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The ebb and flow of war

Fateful Choices: Ten Decisions that Changed the World 1940–41
by Ian Kershaw

18 July 2007

1:37 PM

18 July 2007

1:37 PM

Fateful Choices: Ten Decisions that Changed the World 1940–41 Ian Kershaw

Allen Lane, pp.pp. 656, £30.00

Fateful Choices: Ten Decisions that Changed the World 1940–41
by Ian Kershaw

Britain’s decision to fight on in 1940; Hitler’s to attack the Soviet Union in 1941; in the same year, Roosevelt’s to wage undeclared war in the Battle of the Atlantic; Japan’s to attack Pearl Harbor and expand southwards; Hitler’s declaration of war against America and his decision for genocide of the Jews. These are the choices, together with a few related ones, plus Mussolini’s by comparison less important decision to enter the war on Germany’s side, that Kershaw sees as the keys that turned the lock of the second world war.

Few would argue that he has not lighted on the vitals of the matter, although some might think that the decision for genocide should be separately categorised since it was hardly on a par with the others, which were essentially strategic in nature. The decision for genocide and the resulting holocaust were scarcely part of the construct of the war but one of the most ghastly products of it.


In this highly impressive work, the author examines each of his selected choices in depth and in width, showing their backgrounds, the mechanics of how they were reached, the personalities of those involved in making them and the consequences they produced. He has made a thorough investigation of the massive volume of evidence available and in doing so has applied the most stringent of historical standards and a particular conscientiousness that he perhaps owes to his apprenticeship as a medievalist. The upshot is really no less than a one-volume history of the war — perhaps the most brilliant that has yet appeared.

Kershaw wisely refrains from venturing far into the ‘ifs’ of what might have happened had the choices been different from what they were. As he says, no one can tell, and speculation is idle. All the same, he does frequently make the point that there were alternatives that might have been adopted, while also asking the question whether it would ultimately have made very much difference if they had been. Towards the end of the book he writes, ‘From the perspective of the German and Japanese leadership, the gamble had to be taken.’ In other words, the ‘have not’ nations of Germany and Japan were bound to challenge the ‘have’ nations of America and Britain and the Lebensraum-rich Soviet Union and China. This is a hint in the direction of the theory of the tides of history which, like those of the oceans, may be supposed to operate systematically and irrevocably. Attempts have been made, notably by Arnold Toynbee, to understand these historical tides for, if they could be understood, the course of history would become as predictable as that of the oceans now is. While Kershaw does not advance along this avenue, it raises possibilities that I suspect have not evaded his thinking.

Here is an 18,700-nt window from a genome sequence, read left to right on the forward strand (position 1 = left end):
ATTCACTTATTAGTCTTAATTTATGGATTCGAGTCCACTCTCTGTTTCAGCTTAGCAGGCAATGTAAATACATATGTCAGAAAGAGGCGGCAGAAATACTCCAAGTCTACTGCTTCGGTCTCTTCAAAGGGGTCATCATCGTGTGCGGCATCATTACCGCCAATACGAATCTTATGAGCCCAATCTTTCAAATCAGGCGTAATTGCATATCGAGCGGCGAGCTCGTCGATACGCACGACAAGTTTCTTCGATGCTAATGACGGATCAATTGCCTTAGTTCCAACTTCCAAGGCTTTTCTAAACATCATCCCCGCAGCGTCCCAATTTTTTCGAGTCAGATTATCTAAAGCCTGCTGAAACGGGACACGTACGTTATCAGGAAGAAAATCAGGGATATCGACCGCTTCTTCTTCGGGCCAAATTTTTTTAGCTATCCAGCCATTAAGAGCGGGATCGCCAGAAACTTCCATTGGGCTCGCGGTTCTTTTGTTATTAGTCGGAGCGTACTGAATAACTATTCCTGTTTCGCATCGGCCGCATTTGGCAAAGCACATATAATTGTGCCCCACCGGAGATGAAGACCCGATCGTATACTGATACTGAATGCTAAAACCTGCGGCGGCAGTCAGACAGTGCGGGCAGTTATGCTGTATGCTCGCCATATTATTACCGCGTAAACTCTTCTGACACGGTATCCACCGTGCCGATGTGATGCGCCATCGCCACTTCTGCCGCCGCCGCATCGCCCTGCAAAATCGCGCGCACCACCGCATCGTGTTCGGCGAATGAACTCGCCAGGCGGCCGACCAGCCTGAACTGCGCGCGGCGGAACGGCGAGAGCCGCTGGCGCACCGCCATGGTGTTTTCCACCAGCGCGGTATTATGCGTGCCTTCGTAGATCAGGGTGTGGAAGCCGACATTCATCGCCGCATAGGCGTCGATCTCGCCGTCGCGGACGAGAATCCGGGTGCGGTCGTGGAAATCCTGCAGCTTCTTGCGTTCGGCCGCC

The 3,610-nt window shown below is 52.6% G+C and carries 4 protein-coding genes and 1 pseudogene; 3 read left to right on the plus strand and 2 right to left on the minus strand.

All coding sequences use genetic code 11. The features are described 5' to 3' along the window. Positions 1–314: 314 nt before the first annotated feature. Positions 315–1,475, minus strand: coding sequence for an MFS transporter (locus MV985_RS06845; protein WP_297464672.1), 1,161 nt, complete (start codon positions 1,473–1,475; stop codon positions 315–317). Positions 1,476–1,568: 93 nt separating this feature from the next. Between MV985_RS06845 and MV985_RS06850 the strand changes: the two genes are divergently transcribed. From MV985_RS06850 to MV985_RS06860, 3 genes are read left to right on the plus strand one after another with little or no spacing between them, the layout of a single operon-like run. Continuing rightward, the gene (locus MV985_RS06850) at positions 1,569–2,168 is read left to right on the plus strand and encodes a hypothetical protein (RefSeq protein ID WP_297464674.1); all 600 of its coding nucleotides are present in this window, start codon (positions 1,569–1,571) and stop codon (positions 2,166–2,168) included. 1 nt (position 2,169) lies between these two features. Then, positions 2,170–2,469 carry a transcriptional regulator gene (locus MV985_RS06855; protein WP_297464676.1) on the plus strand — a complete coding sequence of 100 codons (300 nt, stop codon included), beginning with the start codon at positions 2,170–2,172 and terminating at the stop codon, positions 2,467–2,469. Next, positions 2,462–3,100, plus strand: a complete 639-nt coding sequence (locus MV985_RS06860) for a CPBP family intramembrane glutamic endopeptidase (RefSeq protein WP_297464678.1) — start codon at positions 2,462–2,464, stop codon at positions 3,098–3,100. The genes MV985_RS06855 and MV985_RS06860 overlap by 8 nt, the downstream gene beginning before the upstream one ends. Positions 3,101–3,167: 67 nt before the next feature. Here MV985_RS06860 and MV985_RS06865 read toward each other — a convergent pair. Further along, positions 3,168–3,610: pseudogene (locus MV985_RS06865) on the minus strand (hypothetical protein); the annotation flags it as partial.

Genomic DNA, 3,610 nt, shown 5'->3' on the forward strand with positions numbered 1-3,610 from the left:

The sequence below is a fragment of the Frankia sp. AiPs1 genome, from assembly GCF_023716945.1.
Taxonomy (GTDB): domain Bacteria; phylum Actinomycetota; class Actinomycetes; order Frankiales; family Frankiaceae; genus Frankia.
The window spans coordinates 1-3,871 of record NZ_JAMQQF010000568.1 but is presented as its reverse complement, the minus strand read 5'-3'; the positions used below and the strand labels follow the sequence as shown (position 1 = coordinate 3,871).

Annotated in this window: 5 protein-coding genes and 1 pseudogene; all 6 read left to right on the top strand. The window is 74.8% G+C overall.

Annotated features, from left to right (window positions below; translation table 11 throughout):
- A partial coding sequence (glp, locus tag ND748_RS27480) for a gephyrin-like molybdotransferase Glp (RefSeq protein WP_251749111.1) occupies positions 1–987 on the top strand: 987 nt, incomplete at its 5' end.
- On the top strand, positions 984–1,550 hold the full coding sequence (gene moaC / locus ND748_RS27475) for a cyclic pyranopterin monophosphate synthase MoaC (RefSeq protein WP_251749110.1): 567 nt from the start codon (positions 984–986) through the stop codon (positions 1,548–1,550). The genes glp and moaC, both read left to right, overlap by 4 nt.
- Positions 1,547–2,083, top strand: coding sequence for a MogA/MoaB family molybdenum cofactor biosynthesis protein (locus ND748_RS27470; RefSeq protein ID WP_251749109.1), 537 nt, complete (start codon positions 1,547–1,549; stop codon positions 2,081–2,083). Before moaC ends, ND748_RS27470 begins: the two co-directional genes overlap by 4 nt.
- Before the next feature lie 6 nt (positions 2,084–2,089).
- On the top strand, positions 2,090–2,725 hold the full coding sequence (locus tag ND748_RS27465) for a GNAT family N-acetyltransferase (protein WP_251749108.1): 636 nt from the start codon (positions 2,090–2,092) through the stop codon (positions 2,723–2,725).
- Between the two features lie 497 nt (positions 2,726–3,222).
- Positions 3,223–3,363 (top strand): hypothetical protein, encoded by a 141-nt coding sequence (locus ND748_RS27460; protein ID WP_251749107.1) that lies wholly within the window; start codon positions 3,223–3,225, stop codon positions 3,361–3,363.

Although the book is concentrated on the great matters which, to quote the title, ‘changed the world’, there are numerous fascinating asides. For example, Kershaw makes the point that, of Churchill, Hitler, Mussolini, Konoe, Tojo, Stalin and Roosevelt, the last was the only one constrained and guided by public opinion. His eye was constantly on the polls, and his decisions were weighted, trimmed and timed in accordance with them. By contrast, Britain’s decision to fight on was taken by five men — Churchill, Chamberlain, Halifax, Attlee and Greenwood; they did not pause to consult public opinion even if, perhaps, they did think they reflected it. On the other hand, Roosevelt was surprised that Churchill found it necessary to keep his Cabinet informed and seek its approval of what was going on in the discussions at Placentia Bay in 1941. Roosevelt’s Cabinet probably did not even know where the president was at the time.

If there is a fault in this illuminating book, it is that there is a good deal of repetition. The choices after all were related to each other, one indeed leading to another, so that the explanation of each to the full extent that is here afforded inevitably means that several things have to be said many times. This is the penalty of the particular thematic arrangement adopted. Even so, this thematic arrangement does supply an incisive cross-section of the war that is far superior to a mere summary. In 1934 C.R.M.F. Crutwell published an impressive attempt at a one-volume history of the Great War. His method was summarisation and his aim was to save undergraduates the trouble of reading dozens of volumes which, as a means of understanding that war, was the only alternative. Sir Ian Kershaw has now supplied a much better means of understanding the second world war which will be very handy for undergraduates and everyone else who has the necessary curiosity.


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